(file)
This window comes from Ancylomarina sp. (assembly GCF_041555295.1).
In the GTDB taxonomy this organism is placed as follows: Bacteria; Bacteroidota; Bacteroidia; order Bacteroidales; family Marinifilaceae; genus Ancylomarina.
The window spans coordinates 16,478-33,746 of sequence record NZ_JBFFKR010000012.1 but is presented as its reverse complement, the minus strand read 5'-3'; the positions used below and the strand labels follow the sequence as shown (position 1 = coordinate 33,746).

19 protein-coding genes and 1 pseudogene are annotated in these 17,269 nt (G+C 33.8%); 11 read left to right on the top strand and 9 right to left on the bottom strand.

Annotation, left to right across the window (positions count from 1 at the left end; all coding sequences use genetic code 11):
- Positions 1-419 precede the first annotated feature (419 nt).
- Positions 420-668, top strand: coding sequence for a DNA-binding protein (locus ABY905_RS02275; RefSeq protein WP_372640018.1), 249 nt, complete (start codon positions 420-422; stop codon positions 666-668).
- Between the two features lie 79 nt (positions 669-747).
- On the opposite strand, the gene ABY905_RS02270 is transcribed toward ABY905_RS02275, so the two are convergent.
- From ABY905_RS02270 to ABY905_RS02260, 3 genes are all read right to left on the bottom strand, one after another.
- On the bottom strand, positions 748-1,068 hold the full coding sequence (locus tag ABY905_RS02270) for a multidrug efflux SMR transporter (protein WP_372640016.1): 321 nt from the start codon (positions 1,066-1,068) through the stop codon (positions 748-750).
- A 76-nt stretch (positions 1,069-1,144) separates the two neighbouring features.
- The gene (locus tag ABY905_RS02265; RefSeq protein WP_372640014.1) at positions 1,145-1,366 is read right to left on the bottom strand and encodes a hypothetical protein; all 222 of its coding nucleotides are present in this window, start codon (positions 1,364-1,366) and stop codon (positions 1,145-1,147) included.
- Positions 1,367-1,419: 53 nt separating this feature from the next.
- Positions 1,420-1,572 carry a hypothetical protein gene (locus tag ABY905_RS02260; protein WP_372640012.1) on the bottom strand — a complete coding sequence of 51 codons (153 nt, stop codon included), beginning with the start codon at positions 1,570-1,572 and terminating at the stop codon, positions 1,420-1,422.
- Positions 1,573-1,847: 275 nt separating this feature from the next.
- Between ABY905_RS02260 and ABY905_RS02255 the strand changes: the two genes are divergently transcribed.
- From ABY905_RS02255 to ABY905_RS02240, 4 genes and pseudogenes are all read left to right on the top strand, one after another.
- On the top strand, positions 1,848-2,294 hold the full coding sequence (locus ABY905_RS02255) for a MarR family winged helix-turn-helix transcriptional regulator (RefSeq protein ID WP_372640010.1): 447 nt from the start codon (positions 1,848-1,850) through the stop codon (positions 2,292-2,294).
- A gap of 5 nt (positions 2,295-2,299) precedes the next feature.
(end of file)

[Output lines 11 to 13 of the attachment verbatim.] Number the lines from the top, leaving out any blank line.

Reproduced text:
- On the bottom strand, positions 748-1,068 hold the full coding sequence (locus tag ABY905_RS02270) for a multidrug efflux SMR transporter (protein WP_372640016.1): 321 nt from the start codon (positions 1,066-1,068) through the stop codon (positions 748-750).
- A 76-nt stretch (positions 1,069-1,144) separates the two neighbouring features.
- The gene (locus tag ABY905_RS02265; RefSeq protein WP_372640014.1) at positions 1,145-1,366 is read right to left on the bottom strand and encodes a hypothetical protein; all 222 of its coding nucleotides are present in this window, start codon (positions 1,364-1,366) and stop codon (positions 1,145-1,147) included.